Visual Intelligence

How We Create What We See

Donald D. Hoffman

W. W. Norton & Company, Inc.

released October 1998


After his stroke, Mr. P still had outstanding memory and intelligence. He could still read and talk, and mixed well with the other patients on his ward. His vision was in most respects normal---with one notable exception: He couldn't recognize the faces of people or animals. As he put it himself, "I can see the eyes, nose, and mouth quite clearly, but they just don't add up. They all seem chalked in, like on a blackboard ... I have to tell by the clothes or by the voice whether it is a man or a woman ...The hair may help a lot, or if there is a mustache ... ." Even his own face, seen in a mirror, looked to him strange and unfamiliar. Mr. P had lost a critical aspect of his visual intelligence.

We have long known about IQ and rational intelligence. And, due in part to recent advances in neuroscience and psychology, we have begun to appreciate the importance of emotional intelligence. But we are largely ignorant that there is even such a thing as visual intelligence---that is, until it is severely impaired, as in the case of Mr. P, by a stroke or other insult to visual cortex. The culprit in our ignorance is visual intelligence itself. Vision is normally so swift and sure, so dependable and informative, and apparently so effortless that we naturally assume that it is, indeed, effortless. But the swift ease of vision, like the graceful ease of an Olympic ice skater, is deceptive. Behind the graceful ease of the skater are years of rigorous training, and behind the swift ease of vision is an intelligence so great that it occupies nearly half of the brain's cortex. Our visual intelligence richly interacts with, and in many cases precedes and drives, our rational and emotional intelligence. To understand visual intelligence is to understand, in large part, who we are.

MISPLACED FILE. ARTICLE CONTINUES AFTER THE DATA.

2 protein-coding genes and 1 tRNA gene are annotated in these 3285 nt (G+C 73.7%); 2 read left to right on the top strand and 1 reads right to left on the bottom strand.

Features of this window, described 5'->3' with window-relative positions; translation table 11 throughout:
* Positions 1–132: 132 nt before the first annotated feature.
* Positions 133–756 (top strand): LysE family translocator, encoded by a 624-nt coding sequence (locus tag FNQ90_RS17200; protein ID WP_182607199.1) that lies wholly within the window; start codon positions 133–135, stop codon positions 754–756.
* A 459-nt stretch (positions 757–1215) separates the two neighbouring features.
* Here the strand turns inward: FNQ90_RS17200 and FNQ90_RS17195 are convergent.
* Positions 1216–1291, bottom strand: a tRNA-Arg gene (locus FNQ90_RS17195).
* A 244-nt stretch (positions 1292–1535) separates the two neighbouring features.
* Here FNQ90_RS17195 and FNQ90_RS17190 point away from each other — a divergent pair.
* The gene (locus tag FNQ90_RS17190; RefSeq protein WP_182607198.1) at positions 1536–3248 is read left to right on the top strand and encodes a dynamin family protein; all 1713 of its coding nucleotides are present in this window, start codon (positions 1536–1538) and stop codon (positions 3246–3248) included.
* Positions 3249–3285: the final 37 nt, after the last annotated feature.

It is also to understand much about our highly visual culture in which, as the saying goes, image is everything. Consider, for instance, our entertainment. Visual effects lure us into theaters, and propel films like Star Wars and Jurassic Park to record sales. Music videos usher us before surreal visual worlds, and spawn TV stations like MTV and VH-1. Video games swallow kids (and adults) for hours on end, and swell the bottom lines of companies like Sega and Nintendo. Virtual reality, popularized in movies like Disclosure and Lawnmower Man, can immerse us in visual worlds of unprecedented realism, and promises to transform not only entertainment but also architecture, education, manufacturing, and medicine. As a culture we vote with our time and wallets and, in the case of entertainment, our vote is clear. Just as we enjoy rich literature that stimulates our rational intelligence, or a moving story that engages our emotional intelligence, so we also seek out and enjoy new media that challenge our visual intelligence.

Or consider marketing and advertisement, which daily manipulate our buying habits with sophisticated images. Corporations spend millions each year on billboards, packaging, magazine ads, and television commercials. Their images can so powerfully influence our behavior that they sometimes generate controversy---witness the uproar over Joe Camel. If you're out to sell something, understanding visual intelligence is, without question, critical to the design of effective visual marketing. And if you're out to buy something, understanding visual intelligence can help clue you in to what is being done to you as a consumer, and how it's being done.